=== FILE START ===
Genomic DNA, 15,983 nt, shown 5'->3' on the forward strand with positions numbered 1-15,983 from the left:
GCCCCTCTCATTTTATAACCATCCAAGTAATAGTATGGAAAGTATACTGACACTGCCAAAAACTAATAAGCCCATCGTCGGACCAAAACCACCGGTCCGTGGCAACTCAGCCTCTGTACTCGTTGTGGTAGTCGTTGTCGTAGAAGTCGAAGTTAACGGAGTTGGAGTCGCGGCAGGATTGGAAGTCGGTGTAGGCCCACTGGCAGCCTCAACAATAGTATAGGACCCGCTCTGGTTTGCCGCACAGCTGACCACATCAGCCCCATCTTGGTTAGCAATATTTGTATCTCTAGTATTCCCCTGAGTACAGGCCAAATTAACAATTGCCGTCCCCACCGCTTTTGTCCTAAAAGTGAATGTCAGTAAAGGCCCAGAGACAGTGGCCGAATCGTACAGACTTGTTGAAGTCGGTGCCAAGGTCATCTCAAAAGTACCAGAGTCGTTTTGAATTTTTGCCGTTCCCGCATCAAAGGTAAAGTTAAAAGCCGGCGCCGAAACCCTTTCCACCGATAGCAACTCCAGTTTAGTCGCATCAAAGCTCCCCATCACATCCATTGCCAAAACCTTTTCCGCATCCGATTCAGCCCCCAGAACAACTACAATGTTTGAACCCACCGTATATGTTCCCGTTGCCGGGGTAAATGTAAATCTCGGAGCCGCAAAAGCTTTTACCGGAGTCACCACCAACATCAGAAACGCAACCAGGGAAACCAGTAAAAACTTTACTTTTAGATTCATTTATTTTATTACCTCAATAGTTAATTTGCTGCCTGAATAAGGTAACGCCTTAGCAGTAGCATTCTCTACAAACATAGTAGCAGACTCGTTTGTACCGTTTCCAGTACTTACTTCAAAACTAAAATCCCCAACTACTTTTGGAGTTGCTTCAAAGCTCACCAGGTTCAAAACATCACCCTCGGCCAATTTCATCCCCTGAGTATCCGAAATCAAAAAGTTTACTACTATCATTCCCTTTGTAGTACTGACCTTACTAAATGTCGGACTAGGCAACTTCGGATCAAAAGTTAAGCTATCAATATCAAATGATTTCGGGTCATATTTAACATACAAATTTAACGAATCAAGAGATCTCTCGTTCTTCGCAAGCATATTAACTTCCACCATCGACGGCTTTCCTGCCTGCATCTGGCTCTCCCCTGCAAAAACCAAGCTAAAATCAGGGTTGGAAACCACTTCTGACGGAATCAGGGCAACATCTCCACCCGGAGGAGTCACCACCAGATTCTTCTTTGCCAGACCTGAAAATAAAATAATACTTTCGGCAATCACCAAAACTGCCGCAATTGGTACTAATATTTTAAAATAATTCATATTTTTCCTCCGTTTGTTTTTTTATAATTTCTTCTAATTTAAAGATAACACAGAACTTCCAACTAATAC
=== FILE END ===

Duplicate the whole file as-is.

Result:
Genomic DNA, 15,983 nt, shown 5'->3' on the forward strand with positions numbered 1-15,983 from the left:
GCCCCTCTCATTTTATAACCATCCAAGTAATAGTATGGAAAGTATACTGACACTGCCAAAAACTAATAAGCCCATCGTCGGACCAAAACCACCGGTCCGTGGCAACTCAGCCTCTGTACTCGTTGTGGTAGTCGTTGTCGTAGAAGTCGAAGTTAACGGAGTTGGAGTCGCGGCAGGATTGGAAGTCGGTGTAGGCCCACTGGCAGCCTCAACAATAGTATAGGACCCGCTCTGGTTTGCCGCACAGCTGACCACATCAGCCCCATCTTGGTTAGCAATATTTGTATCTCTAGTATTCCCCTGAGTACAGGCCAAATTAACAATTGCCGTCCCCACCGCTTTTGTCCTAAAAGTGAATGTCAGTAAAGGCCCAGAGACAGTGGCCGAATCGTACAGACTTGTTGAAGTCGGTGCCAAGGTCATCTCAAAAGTACCAGAGTCGTTTTGAATTTTTGCCGTTCCCGCATCAAAGGTAAAGTTAAAAGCCGGCGCCGAAACCCTTTCCACCGATAGCAACTCCAGTTTAGTCGCATCAAAGCTCCCCATCACATCCATTGCCAAAACCTTTTCCGCATCCGATTCAGCCCCCAGAACAACTACAATGTTTGAACCCACCGTATATGTTCCCGTTGCCGGGGTAAATGTAAATCTCGGAGCCGCAAAAGCTTTTACCGGAGTCACCACCAACATCAGAAACGCAACCAGGGAAACCAGTAAAAACTTTACTTTTAGATTCATTTATTTTATTACCTCAATAGTTAATTTGCTGCCTGAATAAGGTAACGCCTTAGCAGTAGCATTCTCTACAAACATAGTAGCAGACTCGTTTGTACCGTTTCCAGTACTTACTTCAAAACTAAAATCCCCAACTACTTTTGGAGTTGCTTCAAAGCTCACCAGGTTCAAAACATCACCCTCGGCCAATTTCATCCCCTGAGTATCCGAAATCAAAAAGTTTACTACTATCATTCCCTTTGTAGTACTGACCTTACTAAATGTCGGACTAGGCAACTTCGGATCAAAAGTTAAGCTATCAATATCAAATGATTTCGGGTCATATTTAACATACAAATTTAACGAATCAAGAGATCTCTCGTTCTTCGCAAGCATATTAACTTCCACCATCGACGGCTTTCCTGCCTGCATCTGGCTCTCCCCTGCAAAAACCAAGCTAAAATCAGGGTTGGAAACCACTTCTGACGGAATCAGGGCAACATCTCCACCCGGAGGAGTCACCACCAGATTCTTCTTTGCCAGACCTGAAAATAAAATAATACTTTCGGCAATCACCAAAACTGCCGCAATTGGTACTAATATTTTAAAATAATTCATATTTTTCCTCCGTTTGTTTTTTTATAATTTCTTCTAATTTAAAGATAACACAGAACTTCCAACTAATAC